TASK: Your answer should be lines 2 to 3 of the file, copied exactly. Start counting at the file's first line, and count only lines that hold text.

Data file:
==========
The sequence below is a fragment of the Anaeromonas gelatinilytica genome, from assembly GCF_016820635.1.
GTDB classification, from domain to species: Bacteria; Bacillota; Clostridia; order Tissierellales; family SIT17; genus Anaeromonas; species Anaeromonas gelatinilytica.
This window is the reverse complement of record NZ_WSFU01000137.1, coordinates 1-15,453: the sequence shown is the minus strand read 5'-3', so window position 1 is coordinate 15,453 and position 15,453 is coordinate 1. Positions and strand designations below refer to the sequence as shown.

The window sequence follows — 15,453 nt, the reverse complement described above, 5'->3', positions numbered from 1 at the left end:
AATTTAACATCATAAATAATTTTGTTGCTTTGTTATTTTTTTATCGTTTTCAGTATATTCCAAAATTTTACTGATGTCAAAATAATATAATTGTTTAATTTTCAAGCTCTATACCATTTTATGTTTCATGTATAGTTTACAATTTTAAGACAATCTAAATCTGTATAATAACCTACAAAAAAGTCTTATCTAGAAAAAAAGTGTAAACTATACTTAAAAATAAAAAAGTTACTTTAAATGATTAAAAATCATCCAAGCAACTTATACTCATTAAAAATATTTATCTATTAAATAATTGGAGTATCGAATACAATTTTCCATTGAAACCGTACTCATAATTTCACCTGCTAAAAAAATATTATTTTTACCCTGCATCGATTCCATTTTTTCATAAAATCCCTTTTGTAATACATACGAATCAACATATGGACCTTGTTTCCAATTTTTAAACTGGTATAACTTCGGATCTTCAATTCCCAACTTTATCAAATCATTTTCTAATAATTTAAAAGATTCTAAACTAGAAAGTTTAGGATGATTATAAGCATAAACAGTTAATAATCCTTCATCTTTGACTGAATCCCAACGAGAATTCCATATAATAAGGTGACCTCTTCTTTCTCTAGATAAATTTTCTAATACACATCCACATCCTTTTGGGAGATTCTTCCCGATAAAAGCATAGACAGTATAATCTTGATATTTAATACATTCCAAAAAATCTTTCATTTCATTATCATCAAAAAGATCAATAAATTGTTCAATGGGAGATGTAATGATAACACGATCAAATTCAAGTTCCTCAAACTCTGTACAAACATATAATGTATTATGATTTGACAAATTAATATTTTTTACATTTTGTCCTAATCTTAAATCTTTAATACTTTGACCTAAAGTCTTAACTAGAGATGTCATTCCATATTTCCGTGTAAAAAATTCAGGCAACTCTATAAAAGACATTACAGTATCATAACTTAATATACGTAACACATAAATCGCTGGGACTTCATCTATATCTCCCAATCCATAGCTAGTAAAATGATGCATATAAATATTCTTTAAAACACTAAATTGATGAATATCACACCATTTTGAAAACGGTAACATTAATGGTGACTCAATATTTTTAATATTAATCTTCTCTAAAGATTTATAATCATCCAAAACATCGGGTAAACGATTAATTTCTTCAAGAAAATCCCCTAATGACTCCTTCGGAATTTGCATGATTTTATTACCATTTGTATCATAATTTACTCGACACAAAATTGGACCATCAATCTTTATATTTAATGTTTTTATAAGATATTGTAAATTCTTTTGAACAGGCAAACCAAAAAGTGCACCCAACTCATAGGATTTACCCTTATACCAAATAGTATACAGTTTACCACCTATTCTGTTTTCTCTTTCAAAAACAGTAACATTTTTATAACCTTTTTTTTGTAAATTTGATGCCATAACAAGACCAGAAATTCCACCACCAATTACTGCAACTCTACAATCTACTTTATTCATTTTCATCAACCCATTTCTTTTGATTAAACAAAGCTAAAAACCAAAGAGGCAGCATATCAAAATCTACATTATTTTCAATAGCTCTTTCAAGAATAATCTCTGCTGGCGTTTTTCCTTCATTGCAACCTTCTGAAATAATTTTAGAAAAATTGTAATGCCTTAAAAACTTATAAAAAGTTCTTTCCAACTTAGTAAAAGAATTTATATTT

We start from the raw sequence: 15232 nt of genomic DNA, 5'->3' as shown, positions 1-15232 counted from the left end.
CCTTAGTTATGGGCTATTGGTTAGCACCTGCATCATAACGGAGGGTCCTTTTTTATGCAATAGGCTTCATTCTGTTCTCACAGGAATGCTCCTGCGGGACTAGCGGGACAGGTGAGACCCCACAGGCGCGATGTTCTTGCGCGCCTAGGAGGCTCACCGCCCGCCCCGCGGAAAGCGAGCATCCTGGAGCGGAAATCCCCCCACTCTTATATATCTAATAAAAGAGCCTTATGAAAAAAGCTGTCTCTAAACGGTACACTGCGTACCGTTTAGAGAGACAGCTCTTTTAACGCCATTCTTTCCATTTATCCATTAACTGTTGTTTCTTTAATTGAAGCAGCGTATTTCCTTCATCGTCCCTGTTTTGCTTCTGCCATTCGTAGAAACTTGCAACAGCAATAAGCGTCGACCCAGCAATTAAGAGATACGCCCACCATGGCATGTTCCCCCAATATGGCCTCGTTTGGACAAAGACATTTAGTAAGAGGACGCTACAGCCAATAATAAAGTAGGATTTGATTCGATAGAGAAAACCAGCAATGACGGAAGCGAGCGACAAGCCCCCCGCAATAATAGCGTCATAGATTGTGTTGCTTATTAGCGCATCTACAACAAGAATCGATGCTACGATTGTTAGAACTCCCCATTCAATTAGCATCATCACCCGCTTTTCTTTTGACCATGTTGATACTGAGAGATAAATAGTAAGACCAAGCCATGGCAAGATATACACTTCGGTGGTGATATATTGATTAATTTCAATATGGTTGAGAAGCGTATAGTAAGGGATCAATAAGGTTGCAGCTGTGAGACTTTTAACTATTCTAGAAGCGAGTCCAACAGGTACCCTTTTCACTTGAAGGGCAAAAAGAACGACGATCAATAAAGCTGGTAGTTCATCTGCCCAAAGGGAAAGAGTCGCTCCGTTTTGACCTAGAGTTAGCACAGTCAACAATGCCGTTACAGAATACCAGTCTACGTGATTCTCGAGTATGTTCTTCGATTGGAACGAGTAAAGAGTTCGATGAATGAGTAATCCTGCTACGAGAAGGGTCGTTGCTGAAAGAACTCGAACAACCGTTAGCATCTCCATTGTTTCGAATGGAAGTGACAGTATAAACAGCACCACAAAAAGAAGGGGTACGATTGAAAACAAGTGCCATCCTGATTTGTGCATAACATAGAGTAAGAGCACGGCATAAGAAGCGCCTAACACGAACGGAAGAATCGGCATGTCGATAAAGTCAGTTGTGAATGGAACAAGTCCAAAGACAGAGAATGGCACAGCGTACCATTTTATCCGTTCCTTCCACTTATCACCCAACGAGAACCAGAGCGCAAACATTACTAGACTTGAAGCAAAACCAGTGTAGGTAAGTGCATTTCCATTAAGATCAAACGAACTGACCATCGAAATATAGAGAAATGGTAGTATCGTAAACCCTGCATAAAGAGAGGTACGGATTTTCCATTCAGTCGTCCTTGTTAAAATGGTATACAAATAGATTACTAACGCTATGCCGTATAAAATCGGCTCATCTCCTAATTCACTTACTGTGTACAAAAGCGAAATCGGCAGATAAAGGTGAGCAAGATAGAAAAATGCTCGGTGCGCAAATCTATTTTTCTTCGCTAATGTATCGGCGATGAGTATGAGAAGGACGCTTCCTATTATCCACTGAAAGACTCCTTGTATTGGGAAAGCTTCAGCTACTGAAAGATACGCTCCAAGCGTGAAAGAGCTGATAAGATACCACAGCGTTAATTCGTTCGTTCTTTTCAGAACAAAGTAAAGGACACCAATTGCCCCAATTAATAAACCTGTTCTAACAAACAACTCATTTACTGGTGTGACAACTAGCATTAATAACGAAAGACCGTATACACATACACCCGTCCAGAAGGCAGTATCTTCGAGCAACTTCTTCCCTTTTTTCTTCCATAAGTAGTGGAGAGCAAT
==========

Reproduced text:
GTDB classification, from domain to species: Bacteria; Bacillota; Clostridia; order Tissierellales; family SIT17; genus Anaeromonas; species Anaeromonas gelatinilytica.
This window is the reverse complement of record NZ_WSFU01000137.1, coordinates 1-15,453: the sequence shown is the minus strand read 5'-3', so window position 1 is coordinate 15,453 and position 15,453 is coordinate 1. Positions and strand designations below refer to the sequence as shown.